Romney: The Democrats Have Ventured Deep into Hyperbole and Hysteria

The Democrats’ bill does not focus on the real election threats—the corruption of the counting of the ballots, the certification of elections, and the Congressional provisions for accepting and counting a slate of electors

WASHINGTON—U.S. Senator Mitt Romney (R-UT) today spoke on the Senate floor about Democrats’ attempts at a partisan takeover of our federal elections. A transcript of his speech can be found below and video can be found here.

Given the interest in the priority and the importance of elections, it would have been helpful, prior to preparing this legislation for a vote, for those that were the drafters of this legislation actually invited a Republican—any Republican—to sit down and perhaps negotiate and see if we could find some common ground. But instead, the Democrat leadership dusted off what they had written before on an entirely partisan basis, and then are shocked—shocked—that Republicans don’t want to support what they drafted.

Now I’d note that political overstatement and hyperbole may be relatively common and they are often excused, but the President and some of my Democratic colleagues have ventured deep into hysteria. Their cataclysmic predictions for failing to support their entirely partisan election reform—worked out entirely by themselves without any input whatsoever from any single person on my side of the aisle—are far beyond the pale.

They are entirely right to call out Donald Trump’s “Big Lie” about the last election being stolen. But in the same spirit of honesty, they should not engage in a similar lie that Republicans across the country are making it much harder for minorities to vote, and thus that the federal government must urgently displace centuries of constitutional practice that gives states primary control over elections. So dire are the consequences, they claim, that this must be done by shredding the rules of our senior legislative body.

They point to Georgia as evidence of political election villainy. The President went there to deliver his crowning argument. But as has been pointed out by many before me, it is easier for minorities—and everyone else for that matter—to vote in Georgia than it is the President’s home state of Delaware and in Leader Schumer’s home state of New York. In Georgia, there are more days of early voting, and in Georgia there is no-excuse absentee voting, by mail.

They do decry Georgia’s prohibition of political activists approaching voters in line with drinks of water. But the same prohibition exists in New York. And why? So that voters don’t get harassed in line by poll activists. Just like Georgia and New York, many states keep poll activists at length from voters.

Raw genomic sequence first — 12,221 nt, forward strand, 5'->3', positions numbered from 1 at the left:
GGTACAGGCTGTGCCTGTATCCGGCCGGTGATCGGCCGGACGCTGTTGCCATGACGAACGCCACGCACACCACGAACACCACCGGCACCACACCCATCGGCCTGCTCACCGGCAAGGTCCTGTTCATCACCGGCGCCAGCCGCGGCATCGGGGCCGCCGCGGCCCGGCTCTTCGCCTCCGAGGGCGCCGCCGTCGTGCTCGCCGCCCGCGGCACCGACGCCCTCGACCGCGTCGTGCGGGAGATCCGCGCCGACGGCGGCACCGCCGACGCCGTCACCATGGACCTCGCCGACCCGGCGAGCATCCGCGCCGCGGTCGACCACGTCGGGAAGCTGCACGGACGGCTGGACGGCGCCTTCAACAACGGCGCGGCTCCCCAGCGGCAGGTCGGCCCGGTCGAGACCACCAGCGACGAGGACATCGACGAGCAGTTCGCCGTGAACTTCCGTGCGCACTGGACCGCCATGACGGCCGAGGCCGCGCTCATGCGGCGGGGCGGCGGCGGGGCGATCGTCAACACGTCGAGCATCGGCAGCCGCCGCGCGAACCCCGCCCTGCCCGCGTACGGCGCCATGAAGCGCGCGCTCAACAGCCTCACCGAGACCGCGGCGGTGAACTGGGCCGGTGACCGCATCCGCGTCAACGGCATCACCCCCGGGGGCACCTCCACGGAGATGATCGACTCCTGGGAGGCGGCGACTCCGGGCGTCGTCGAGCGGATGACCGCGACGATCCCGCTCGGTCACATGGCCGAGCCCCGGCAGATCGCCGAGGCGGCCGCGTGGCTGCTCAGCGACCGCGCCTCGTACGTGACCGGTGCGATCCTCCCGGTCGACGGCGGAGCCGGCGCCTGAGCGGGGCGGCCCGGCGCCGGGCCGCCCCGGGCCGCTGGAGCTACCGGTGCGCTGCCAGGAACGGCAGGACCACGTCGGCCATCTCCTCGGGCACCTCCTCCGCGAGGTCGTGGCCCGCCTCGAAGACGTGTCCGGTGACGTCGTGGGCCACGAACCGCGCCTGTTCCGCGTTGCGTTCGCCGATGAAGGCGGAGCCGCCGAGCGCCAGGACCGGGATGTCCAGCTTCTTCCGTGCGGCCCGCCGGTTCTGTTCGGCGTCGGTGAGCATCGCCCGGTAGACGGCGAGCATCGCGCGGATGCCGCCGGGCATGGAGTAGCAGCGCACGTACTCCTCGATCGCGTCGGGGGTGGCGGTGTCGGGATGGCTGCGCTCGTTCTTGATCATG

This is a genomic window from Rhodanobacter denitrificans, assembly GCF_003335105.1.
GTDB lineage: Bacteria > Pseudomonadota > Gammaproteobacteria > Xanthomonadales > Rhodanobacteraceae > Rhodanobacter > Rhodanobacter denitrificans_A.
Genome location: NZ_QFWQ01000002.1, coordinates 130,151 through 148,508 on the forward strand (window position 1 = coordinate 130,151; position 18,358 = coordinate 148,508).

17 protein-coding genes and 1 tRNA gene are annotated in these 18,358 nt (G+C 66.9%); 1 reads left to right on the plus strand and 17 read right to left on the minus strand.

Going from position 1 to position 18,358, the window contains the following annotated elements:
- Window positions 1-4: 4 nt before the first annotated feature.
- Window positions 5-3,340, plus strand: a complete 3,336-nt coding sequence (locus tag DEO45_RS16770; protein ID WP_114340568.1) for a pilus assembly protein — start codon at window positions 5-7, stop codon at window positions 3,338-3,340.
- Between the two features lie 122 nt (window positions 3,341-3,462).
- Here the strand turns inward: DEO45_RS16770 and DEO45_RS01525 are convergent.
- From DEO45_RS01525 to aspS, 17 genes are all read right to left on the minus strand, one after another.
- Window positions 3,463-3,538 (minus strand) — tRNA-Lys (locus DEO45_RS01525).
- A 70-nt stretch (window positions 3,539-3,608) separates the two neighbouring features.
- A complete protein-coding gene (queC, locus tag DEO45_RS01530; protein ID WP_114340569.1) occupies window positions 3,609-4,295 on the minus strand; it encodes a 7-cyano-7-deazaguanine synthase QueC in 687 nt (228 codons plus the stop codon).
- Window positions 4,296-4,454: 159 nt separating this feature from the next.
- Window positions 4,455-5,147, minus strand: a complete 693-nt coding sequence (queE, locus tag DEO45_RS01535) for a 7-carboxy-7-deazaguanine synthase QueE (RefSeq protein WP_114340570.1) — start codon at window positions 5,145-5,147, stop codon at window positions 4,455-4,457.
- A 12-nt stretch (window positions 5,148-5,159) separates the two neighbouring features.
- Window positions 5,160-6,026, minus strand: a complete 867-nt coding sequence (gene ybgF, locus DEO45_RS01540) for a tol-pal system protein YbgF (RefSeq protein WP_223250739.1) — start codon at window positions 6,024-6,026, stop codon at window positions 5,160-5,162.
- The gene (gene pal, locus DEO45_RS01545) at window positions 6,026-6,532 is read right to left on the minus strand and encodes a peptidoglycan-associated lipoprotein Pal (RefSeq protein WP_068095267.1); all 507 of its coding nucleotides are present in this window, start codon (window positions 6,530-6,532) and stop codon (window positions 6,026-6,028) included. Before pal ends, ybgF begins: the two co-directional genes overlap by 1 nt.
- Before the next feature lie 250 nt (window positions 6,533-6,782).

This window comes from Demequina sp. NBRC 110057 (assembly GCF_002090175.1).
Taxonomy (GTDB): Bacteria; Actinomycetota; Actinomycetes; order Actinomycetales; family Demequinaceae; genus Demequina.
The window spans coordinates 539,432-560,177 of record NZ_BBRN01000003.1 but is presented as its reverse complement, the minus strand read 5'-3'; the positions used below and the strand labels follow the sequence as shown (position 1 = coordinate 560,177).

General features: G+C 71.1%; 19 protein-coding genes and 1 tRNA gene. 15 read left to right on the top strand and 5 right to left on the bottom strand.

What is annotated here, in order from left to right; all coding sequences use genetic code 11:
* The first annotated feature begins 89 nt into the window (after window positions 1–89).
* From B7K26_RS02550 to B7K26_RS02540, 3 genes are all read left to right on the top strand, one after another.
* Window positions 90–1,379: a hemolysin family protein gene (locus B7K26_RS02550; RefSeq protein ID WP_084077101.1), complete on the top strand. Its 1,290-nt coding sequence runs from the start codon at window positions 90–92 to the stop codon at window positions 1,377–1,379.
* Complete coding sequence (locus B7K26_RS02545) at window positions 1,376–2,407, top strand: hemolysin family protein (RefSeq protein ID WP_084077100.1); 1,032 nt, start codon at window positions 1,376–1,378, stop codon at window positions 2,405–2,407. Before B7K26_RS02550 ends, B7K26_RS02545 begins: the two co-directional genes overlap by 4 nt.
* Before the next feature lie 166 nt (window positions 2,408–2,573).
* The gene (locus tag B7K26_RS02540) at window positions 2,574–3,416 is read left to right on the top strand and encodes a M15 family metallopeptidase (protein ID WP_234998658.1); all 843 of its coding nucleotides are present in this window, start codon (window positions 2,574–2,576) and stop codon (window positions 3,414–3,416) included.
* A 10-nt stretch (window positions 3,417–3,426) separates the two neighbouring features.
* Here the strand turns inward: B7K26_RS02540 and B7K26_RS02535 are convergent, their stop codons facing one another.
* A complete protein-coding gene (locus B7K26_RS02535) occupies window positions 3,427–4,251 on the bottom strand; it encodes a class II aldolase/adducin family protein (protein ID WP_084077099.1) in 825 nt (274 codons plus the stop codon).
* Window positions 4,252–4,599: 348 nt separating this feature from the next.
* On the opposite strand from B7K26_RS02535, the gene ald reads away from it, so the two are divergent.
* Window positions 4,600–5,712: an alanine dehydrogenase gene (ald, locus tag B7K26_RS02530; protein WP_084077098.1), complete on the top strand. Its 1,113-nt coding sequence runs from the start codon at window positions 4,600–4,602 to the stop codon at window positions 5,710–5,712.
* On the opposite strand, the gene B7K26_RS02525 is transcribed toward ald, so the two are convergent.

My Democrat colleagues conveniently ignore the fact that the 1965 Voting Rights Act prohibition of any voting practice or procedure that discriminates against minorities is still in effect. Even today, the Justice Department is suing two states under that law. Protection of minority voting is already required by law. Protection of minority voting is a high and essential priority for me and for my Senate colleagues on both sides of the aisle.

To be clear, I want an election system that allows every eligible citizen in every state to be able to exercise their right to vote in every single election.

So putting aside the hysteria, let me explain why I don’t support the Democrats’ bill.

First, their bill weakens voter ID. I, along with the great majority of voters of all races, favor voter photo ID.

Their bill makes it easier to cheat by accommodating unmonitored vote collection boxes.

Their bill opens the gates to a flood of lawsuits, pre-and-post an election. 

And it weakens the safeguards of voter registration.

There are other things in the Democrats’ bill that I don’t support:

I’m not in favor of federal funding for campaigns.

I also don’t think that states should be required to allow felons to vote.

And most fundamentally, I think by reserving election procedures to the states, the Founders made it more difficult for a would-be authoritarian to change the law for voting in just one place—here in Washington—to keep himself in office.

Let me add that I think the Democrats’ bill is insufficiently focused on the real threat—and that is the corruption of the counting of the ballots, the certification of elections, and the Congressional provisions for accepting and counting a slate of electors. This is where the apparent conspirators were focused in their attempt in the last election to subvert democracy and prevent the peaceful transfer of power.

Now, I respect Democrats who disagree with my point of view. I hope they will offer me the same respect.

People who want voter ID are not racists.

People who don’t want federal funding of campaigns aren’t Bull Connor.

And people who insist that vote drop boxes be monitored aren’t Jefferson Davis.